— Masters of the English Novel - A Study Of Principles And Personalities • Richard Burton

... plant his seeds and protect them with a brush fence. Years afterward new settlers found hundreds of these embryo orchards in the forests. Thrice he floated his canoe laden with seeds down the Ohio to the settlers in Kentucky. To this brave man, called by our Congressional Record "Johnny Appleseed," whole states owe their wealth and treasure of vineyards and orchards. This intrepid man is a beautiful type of all those who, passing through life's wastes, sow the land with God's eternal truths, whose leaves and fruits heal ...
— The Investment of Influence - A Study of Social Sympathy and Service • Newell Dwight Hillis

... for the kind permission he has granted me to reproduce "The Sisters of Thibet"; and I avail myself of the opportunity thus afforded of removing the impression which, to my surprise, was conveyed to me by letters from numerous correspondents, that the article contained any record of my own personal experiences. The satire was suggested by the work of an author whose sincerity I do not doubt, and for whose motives I have the highest respect, in order to point out what appears to me the defective morality, from an altruistic and practical point of view, of a system ...
— Fashionable Philosophy - and Other Sketches • Laurence Oliphant

... that once upon a time he had seen Black Madge, who was the daughter of a Frenchwoman by an Italian father; Black Madge, who had already made an unenviable record for herself on both sides ...
— A Woman at Bay - A Fiend in Skirts • Nicholas Carter

... record, which won the Grand Prix de Champagne, was done with a Gnome Rotary Motor which had only been run on the test bench and was fitted to his machine four hours before he started on the great flight. His propeller had ...
— A History of Aeronautics • E. Charles Vivian

... When I've got that Hayti specimen I shall need only three more to fill this page too. Yes. [He closes the album] Well, what's the post? Ah! Here is the information from Paris in respect of the woman Etchepare and her husband's judicial record. [The doorkeeper enters with a visiting-card] Who is coming to disturb me now? [More agreeably, having read the name] Ah! Ah! [To the recorder] ...
— Woman on Her Own, False Gods & The Red Robe - Three Plays By Brieux • Eugene Brieux

... contrary. Its curability is established beyond the shadow of a doubt. Individuals have recovered in whom there was extensive destruction of pulmonary tissue, and, indeed, entire destruction of one lung. Numerous instances are on record in which persons have suffered from all the symptoms of confirmed consumption, and have regained their health and subsequently died of other diseases. The case of the late Dr. Joseph Parish, of Philadelphia, affords a striking example of this kind. In early life, he manifested all the symptoms of ...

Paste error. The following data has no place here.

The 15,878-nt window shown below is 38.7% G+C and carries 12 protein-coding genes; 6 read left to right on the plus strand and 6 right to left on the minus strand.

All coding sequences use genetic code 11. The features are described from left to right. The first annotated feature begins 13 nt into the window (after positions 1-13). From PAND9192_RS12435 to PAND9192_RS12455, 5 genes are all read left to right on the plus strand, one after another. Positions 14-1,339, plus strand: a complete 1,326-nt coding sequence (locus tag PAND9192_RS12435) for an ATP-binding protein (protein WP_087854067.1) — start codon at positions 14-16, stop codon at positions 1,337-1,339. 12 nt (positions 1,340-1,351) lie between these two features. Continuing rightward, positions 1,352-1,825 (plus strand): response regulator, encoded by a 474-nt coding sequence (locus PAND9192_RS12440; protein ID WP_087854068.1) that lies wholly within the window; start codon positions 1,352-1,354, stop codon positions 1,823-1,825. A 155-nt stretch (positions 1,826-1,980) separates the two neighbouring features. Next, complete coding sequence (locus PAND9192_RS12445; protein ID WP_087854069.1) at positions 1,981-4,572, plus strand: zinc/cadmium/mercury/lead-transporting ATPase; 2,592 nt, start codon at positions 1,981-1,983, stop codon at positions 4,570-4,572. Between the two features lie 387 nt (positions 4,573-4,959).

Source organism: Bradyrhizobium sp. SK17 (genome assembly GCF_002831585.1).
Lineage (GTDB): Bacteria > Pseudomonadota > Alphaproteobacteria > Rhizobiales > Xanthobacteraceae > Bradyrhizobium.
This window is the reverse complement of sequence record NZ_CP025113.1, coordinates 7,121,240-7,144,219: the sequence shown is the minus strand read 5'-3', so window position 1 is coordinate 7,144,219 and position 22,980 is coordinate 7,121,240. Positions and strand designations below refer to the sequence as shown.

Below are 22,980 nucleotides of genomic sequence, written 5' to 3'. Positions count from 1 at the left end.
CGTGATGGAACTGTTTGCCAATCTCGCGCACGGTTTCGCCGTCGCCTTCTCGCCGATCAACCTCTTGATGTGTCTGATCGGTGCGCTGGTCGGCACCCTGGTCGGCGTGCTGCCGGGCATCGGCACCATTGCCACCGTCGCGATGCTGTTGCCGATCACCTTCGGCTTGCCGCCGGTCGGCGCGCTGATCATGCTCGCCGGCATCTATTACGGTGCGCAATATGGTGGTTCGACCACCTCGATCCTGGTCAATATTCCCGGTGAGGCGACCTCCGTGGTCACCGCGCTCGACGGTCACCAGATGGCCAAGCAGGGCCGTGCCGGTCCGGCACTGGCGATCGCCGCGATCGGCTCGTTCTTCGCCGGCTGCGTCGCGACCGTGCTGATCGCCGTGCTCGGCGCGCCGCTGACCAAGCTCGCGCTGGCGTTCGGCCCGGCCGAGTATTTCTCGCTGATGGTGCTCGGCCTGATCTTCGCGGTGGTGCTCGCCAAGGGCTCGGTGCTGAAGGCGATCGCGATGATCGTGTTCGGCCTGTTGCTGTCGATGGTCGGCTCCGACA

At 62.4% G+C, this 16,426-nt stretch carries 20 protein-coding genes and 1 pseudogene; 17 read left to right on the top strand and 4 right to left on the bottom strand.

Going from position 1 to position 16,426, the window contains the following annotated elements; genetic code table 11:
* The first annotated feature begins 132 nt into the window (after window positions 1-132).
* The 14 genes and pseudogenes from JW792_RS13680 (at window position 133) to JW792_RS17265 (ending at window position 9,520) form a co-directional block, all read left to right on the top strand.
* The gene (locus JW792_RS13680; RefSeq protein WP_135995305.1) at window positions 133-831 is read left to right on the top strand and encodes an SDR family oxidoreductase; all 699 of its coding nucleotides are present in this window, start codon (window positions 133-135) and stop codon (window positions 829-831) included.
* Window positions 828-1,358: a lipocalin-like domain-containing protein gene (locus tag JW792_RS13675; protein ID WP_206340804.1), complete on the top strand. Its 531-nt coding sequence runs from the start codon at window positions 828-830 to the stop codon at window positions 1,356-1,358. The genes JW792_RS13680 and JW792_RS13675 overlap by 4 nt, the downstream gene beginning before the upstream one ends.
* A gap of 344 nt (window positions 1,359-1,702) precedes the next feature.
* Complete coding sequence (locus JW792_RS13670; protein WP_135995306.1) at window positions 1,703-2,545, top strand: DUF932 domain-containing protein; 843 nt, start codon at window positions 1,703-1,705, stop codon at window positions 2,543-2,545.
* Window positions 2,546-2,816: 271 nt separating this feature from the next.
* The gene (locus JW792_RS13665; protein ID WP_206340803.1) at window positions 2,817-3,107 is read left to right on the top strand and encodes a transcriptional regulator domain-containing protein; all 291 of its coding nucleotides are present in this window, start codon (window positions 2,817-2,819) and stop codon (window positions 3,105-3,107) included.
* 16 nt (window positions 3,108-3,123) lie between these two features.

— The People's Common Sense Medical Adviser in Plain English • R. V. Pierce

... flew about the skies with the world in his mouth, as he carries a bluebottle fly; and that would be the astronomy of his tribe henceforth. Absurd enough; but—as every man who is acquainted with old mythical cosmogonies must know—no more absurd than twenty similar guesses on record. Try to imagine the gradual genesis of such myths as the Egyptian scarabaeus and egg, or the Hindoo theory that the world stood on an elephant, the elephant on a tortoise, the tortoise on that infinite note of interrogation which, as some one expresses it, underlies ...
— Health and Education • Charles Kingsley

... animals has been attempted. I do not even give a generic or specific history of one of them, except so far as they are all casually and incidentally described in these anecdotes. Their natural history, in detail, I leave for others, as the historian or biographer of men, bent only on a record of the thoughts, words, and acts of men, passes by the abstract details, however interesting they may be, of human physiology, and the general characteristics of the species. I have not aimed to introduce to the reader, in this volume, all the animals belonging to the race ...
— Stories about Animals: with Pictures to Match • Francis C. Woodworth

... pathetic admiration, and set himself to go all over those successful adventures, in love and in other arts, firstly, in order that he might be amused by recalling them, and then because he thought the record would do him credit. He neither intrudes himself as a model, nor acknowledges that he was very often in the wrong. Always passionate after sensations, and for their own sake, the writing of an autobiography was the last, ...
— Figures of Several Centuries • Arthur Symons

... in daring or in fighting ability, and have left a record of courageous deeds that will ever remain a brilliant page in the annals of our army. While the Tank Corps has had limited opportunities, its personnel has responded gallantly on every possible occasion, and has shown courage ...